The EZLN implemented the decision of the Zapatista Mayan indigenous communities of Chiapas to militarily oppose the introduction of the North American Free Trade Agreement (NAFTA) on January 1 1994. San Cristobal de Las Casas and four other major towns were briefly captured, townhalls ransacked and land ownership documents burnt during a 10-day revolt which the Mexican army attempted to crush through the mass murder of prisoners and the aerial bombing of villages, leaving over 150 dead. However, the rapid national and international mobilisation carried out partially through the Internet, the first of many such "cyber mobilisations", quickly isolated the corrupt and discredited regime of former President Salinas, forcing it into direct negotiations with the EZLN. Those liberated areas under the control of the EZLN instituted their own "revolutionary laws" on a range of issues from women's rights to collective land use, in direct opposition to the PRI regime's neoliberal policies. Although they have been broken off on various occasions, particularly during President Zedillo's treacherous attempt to arrest the EZLN leadership during a negotiation meeting in February 1995, these negotiations eventually led to the signing of the San Andres Accords on Indigenous Rights and Culture between the government and the representatives of not just the EZLN but all the 32 indigenous peoples of Mexico, including those close to the PRI regime itself. This was not a final peace agreement but the first of what would have been a series of five accords on different Issues which would eventually have led to the disbanding of the EZLN and its integration as a purely Political organisation as part of the FZLN (Zapatista Front for National Liberation), set up partially for this purpose in January 1996. Under the auspices of the peace process a remarkable and historically unique event also took place in early August 1996, the "First Intercontinental Gathering for Humanity and against Neoliberalism", which saw some 4,000 grassroots political activists and supporters of the EZLN from the five continents gather in five Zapatista Communities in Chiapas to share the experiences of their different struggles against global neoliberalism. The resulting "Second Declaration of La Realidad" helped to promote the organisation of a second gathering in Spain last year and the emergence of People's Global Action, an international network of local movements which is now campaigning against the plans of global neoliberal institutions such as the World Trade Organisation.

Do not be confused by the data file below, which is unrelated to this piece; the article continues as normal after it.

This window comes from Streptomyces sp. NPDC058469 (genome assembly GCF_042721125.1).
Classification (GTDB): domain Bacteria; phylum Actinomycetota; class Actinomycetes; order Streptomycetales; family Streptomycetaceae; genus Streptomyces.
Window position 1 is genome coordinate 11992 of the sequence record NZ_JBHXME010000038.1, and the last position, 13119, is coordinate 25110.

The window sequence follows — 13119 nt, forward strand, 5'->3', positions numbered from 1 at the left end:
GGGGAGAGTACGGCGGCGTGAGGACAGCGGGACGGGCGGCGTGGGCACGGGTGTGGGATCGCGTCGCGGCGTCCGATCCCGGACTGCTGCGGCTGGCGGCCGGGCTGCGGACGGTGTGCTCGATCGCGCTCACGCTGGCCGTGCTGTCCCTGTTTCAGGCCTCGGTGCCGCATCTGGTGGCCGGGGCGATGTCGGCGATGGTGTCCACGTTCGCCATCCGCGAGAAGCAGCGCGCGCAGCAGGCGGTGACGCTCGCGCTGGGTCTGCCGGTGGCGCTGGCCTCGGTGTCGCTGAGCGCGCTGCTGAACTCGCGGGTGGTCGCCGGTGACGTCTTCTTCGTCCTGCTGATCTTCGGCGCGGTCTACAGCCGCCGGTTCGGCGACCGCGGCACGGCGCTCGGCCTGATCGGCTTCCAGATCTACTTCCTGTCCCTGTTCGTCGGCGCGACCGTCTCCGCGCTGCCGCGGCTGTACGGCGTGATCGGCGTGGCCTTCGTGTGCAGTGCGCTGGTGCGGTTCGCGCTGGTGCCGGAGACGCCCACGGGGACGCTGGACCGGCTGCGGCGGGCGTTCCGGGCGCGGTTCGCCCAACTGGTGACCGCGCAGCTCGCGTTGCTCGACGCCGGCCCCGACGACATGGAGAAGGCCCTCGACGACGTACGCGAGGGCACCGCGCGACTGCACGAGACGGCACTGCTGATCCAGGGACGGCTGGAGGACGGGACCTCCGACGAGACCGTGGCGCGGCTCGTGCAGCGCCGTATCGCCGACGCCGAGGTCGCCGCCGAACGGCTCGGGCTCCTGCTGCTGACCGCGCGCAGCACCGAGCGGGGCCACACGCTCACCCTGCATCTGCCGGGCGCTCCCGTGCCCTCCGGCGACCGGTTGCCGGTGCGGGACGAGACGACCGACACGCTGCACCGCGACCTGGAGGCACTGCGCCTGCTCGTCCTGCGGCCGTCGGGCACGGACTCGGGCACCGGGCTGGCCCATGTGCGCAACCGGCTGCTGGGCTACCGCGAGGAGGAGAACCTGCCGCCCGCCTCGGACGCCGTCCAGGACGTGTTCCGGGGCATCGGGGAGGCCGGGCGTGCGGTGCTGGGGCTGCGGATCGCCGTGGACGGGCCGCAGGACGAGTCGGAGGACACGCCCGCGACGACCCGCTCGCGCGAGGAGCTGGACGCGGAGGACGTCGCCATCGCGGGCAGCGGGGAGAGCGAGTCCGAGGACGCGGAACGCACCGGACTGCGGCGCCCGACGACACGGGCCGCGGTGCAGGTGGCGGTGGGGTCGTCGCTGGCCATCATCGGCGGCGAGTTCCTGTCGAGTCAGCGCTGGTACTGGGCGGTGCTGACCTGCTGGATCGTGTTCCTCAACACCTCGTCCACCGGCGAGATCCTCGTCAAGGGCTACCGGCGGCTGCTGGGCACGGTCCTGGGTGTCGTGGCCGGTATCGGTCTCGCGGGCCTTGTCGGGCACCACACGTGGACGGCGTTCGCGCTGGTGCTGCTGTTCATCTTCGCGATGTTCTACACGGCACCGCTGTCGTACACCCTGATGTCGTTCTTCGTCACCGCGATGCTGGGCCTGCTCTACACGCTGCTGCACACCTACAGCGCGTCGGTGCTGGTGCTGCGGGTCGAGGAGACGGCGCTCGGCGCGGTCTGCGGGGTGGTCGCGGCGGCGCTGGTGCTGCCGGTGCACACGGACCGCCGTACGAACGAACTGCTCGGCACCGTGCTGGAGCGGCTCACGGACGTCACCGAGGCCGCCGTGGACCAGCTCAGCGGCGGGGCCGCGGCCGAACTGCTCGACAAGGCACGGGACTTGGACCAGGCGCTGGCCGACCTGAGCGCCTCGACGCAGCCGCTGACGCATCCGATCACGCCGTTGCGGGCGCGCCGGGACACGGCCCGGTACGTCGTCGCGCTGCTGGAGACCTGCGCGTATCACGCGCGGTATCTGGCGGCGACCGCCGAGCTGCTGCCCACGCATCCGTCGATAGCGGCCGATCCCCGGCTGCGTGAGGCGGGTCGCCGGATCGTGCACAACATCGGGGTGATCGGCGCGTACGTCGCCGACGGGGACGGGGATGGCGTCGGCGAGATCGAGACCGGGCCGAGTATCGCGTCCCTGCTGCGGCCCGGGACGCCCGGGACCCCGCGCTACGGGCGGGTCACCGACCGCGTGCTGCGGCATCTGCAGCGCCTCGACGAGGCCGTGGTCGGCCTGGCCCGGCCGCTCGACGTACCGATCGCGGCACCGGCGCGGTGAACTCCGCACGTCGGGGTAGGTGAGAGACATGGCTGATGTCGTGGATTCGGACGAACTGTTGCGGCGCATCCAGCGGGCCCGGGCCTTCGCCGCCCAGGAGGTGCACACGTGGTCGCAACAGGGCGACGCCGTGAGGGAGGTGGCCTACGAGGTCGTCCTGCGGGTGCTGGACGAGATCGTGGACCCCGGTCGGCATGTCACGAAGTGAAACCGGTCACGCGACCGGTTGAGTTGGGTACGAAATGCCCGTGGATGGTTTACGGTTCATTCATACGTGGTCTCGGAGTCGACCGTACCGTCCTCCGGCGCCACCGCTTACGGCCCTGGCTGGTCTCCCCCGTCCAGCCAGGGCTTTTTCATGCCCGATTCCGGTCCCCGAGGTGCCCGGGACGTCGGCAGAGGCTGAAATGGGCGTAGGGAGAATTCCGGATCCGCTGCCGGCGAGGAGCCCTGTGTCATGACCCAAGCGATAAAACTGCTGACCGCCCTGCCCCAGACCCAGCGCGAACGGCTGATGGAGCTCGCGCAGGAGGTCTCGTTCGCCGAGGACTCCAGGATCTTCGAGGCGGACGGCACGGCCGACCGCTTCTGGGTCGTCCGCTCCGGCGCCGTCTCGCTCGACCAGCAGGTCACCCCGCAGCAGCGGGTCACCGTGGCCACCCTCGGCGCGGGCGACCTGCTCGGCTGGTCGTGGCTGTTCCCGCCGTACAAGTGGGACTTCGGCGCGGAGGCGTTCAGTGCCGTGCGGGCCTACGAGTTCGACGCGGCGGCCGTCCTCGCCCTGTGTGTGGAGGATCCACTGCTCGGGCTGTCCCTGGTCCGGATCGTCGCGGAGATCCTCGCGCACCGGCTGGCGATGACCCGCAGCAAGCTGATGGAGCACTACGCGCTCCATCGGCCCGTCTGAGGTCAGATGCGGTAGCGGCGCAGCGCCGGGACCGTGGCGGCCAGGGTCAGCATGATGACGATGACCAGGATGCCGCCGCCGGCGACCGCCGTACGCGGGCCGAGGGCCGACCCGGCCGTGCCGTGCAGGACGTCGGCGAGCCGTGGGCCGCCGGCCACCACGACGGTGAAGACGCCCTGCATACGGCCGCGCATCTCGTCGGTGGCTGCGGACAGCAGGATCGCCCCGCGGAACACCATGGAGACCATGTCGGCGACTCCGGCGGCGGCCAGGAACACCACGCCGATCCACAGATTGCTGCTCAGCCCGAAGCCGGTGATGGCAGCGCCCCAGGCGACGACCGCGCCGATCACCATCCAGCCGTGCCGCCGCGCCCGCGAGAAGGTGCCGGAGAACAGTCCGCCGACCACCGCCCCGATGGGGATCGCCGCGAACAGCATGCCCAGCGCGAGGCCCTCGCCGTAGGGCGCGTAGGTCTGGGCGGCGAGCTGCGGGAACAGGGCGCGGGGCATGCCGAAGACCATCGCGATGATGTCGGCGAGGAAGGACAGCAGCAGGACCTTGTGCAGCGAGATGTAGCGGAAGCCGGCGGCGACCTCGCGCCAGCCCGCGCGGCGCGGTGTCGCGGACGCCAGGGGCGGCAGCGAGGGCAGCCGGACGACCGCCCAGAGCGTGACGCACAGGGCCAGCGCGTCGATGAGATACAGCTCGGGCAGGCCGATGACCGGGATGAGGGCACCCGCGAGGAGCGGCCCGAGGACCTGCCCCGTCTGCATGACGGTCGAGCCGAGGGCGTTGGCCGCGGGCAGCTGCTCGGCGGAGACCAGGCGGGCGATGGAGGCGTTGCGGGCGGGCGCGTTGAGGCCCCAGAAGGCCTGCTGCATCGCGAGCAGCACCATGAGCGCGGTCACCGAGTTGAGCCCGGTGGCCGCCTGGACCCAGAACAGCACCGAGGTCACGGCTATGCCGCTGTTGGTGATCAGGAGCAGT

The EZLN suspended its participation in the peace talks, again on the orders of the indigenous Communities, in August 1996 when it became clear that the PRI regime was not taking a serious attitude towards negotiation but was simply buying time while paramilitary organisations were recruited, armed and trained under "Plan 1994", a Mexican army document published in the political weekly Processo in January this year. The document specifically saw the role of peace talks as a masquerade behind which the state's repressive cutting edge, the "plausibly deniable" paramilitary groups, would be organised and deployed. The EZLN then set five conditions for the peace talks to be restarted, the first being the immediate implementation Of the San Andres Accords, as revised by the COCOPA (the all-party Congressional Committee For Concord and Pacification) in December 1996, which the PRI regime has refused to do as it would "undermine national sovereignty" and lead to the "balkanisation" of Mexico. The peace process has not been officially ended by the government but its actions have effectively killed it off. This situation was acknowledged by Bishop Samuel Ruiz, the former chair of the independent CONAI (National Intermediary Commission), the main link in The previous dialogue between the EZLN and the government, when he resigned in June following a PRI smear campaign, so causing the CONAI to dissolve itself.